SolnsChap14EVENZum7e

Bond energy and bond length can be measured bond

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Unformatted text preview: ond order is calculated from the molecular orbital energy diagram (bond order is the difference between the number of bonding electrons and the number of antibonding electrons divided by two). Paramagnetic: a kind of induced magnetism, associated with unpaired electrons, that causes a substance to be attracted into an inducing magnetic field. Diamagnetic: a type of induced magnetism, associated with paired electrons, that causes a substance to be repelled from the inducing magnetic field. The key is that paramagnetic substances have unpaired electrons in the molecular orbital diagram, whereas diamagnetic substances have only paired electrons in the MO diagram. To determine the type of magnetism, measure the mass of a substance in the presence and absence of a magnetic field. A substance with unpaired electrons will be attracted by the magnetic field, giving an apparent increase in mass in the presence of the field. A greater number of unpaired electrons will give a greater attraction and a greater observed mass increase. A diamagnetic species will not be attracted by a magnetic field and will not show a mass increase (a slight mass decrease is observed for diamagnetic species). 36. Considering only the 12 valence electrons in O2, the MO models would be: $2p* ! ! !" !" # 2p* !" # 2p !" !" !" $2p !" !" * $2s !" !" $2s !" O2 ground state Arrangement of electrons consistent with the Lewis structure (double bond and no unpaired electrons). It takes energy to pair electrons in the same orbital. Thus the structure with no unpaired electrons is at a higher energy; it is an excited state. CHAPTER 14 COVALENT BONDING: ORBITALS 583 38. The localized electron model does not deal effectively with molecules containing unpaired electrons. We can draw all of the possible structures for NO with its odd number of valence electrons but still not have a good feel for whether the bond in NO is weaker or stronger than the bond in NO−. MO theory can h...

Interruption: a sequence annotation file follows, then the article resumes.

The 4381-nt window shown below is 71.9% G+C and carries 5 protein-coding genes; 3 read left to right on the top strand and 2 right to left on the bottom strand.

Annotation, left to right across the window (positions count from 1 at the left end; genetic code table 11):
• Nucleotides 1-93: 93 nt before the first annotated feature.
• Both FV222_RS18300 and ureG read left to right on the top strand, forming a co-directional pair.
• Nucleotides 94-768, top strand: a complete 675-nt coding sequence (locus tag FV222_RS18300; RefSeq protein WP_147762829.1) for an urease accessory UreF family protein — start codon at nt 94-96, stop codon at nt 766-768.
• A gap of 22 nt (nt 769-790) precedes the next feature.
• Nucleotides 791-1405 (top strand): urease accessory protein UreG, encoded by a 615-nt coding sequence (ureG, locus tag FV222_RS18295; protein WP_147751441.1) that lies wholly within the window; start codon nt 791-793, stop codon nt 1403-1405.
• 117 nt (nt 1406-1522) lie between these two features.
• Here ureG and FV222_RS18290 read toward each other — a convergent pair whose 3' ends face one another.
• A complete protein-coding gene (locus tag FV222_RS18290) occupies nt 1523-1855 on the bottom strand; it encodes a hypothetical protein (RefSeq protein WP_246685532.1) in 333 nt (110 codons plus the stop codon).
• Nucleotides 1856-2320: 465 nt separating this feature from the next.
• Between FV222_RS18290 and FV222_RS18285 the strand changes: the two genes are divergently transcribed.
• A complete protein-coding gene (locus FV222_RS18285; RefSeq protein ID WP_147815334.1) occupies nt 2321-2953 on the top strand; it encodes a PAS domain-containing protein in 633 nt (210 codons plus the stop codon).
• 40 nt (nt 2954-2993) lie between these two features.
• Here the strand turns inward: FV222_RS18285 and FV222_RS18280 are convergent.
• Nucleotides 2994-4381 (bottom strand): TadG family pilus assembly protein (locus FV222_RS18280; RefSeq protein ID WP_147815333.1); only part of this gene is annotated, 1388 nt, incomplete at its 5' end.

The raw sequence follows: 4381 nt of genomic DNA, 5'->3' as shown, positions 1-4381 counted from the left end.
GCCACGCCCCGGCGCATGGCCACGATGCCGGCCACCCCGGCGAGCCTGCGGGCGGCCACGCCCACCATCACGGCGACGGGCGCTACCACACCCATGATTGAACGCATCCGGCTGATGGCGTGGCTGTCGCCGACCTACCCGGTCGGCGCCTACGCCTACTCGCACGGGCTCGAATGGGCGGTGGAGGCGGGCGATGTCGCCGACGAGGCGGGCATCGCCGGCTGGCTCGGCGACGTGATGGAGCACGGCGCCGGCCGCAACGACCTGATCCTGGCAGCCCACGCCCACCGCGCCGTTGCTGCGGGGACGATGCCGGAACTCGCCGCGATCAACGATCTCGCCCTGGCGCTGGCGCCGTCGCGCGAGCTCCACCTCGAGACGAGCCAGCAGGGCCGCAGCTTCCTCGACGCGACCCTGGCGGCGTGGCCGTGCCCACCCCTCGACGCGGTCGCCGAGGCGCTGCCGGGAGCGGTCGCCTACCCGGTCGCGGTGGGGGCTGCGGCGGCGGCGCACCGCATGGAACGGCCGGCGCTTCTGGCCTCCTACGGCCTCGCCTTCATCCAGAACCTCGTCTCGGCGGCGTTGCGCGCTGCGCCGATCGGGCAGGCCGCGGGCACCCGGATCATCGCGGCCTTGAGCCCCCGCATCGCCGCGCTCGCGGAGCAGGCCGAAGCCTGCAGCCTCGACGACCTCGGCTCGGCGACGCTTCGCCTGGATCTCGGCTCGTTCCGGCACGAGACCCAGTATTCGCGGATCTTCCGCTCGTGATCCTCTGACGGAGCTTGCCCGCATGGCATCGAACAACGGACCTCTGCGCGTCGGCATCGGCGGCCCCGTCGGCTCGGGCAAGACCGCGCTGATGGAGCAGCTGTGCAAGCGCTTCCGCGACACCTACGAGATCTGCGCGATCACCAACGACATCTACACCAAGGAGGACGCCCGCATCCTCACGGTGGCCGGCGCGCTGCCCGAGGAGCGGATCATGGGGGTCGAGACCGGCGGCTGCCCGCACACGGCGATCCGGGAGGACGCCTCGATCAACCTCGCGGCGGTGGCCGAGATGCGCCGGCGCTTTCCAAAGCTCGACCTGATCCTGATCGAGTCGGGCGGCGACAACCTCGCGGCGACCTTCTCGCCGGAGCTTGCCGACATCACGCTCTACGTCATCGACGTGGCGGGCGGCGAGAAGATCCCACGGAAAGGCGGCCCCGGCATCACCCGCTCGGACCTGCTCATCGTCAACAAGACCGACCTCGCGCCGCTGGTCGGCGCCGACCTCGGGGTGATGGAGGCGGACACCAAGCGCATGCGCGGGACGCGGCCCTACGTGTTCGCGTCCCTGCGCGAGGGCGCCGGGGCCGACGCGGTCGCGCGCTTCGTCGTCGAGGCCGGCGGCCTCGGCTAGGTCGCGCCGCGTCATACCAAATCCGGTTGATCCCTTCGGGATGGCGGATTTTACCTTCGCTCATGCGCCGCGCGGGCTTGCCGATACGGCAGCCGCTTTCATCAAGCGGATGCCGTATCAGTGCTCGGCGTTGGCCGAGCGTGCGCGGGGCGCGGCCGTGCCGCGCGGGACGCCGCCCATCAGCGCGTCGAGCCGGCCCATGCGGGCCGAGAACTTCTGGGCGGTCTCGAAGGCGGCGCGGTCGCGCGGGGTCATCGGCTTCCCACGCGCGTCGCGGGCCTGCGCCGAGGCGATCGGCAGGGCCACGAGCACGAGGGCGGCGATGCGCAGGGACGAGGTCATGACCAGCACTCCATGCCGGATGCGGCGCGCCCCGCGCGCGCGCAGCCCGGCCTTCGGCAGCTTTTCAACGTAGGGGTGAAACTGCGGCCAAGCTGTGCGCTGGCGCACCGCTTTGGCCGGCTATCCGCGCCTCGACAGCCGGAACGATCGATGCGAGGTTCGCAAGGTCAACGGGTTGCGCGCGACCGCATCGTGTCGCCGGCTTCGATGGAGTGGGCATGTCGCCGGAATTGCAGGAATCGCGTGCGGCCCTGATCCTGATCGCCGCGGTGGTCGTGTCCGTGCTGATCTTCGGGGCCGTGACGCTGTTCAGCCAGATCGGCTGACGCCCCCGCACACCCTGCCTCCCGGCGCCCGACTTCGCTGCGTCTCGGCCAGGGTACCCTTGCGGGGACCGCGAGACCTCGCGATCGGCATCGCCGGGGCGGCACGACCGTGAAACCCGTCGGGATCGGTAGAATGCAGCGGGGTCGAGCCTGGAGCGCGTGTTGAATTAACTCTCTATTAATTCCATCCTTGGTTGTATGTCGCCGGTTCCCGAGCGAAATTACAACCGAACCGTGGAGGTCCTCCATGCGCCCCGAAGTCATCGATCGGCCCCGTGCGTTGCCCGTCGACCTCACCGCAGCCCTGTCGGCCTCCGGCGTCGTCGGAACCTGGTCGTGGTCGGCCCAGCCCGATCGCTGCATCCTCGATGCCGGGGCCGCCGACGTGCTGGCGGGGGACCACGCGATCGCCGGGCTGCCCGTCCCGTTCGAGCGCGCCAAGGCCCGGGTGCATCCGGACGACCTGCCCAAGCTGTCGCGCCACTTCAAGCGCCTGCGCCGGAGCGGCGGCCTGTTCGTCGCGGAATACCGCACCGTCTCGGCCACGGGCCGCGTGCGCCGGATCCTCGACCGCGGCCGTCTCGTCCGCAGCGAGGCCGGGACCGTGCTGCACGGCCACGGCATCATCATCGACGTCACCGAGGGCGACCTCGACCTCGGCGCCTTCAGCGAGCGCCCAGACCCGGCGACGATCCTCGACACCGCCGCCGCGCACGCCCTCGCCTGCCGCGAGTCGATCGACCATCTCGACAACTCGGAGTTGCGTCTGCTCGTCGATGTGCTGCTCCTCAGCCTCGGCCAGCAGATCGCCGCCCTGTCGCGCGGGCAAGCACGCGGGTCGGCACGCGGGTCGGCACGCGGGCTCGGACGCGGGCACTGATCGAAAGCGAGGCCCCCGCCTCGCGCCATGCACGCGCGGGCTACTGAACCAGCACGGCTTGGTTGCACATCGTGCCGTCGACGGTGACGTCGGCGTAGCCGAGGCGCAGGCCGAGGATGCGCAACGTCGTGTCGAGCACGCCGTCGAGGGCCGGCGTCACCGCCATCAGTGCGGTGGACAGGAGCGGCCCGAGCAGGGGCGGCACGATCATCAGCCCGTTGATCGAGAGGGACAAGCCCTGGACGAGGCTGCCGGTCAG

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This note was uploaded on 01/26/2014 for the course CHEM 001 taught by Professor Giancoli during the Fall '12 term at UPenn.

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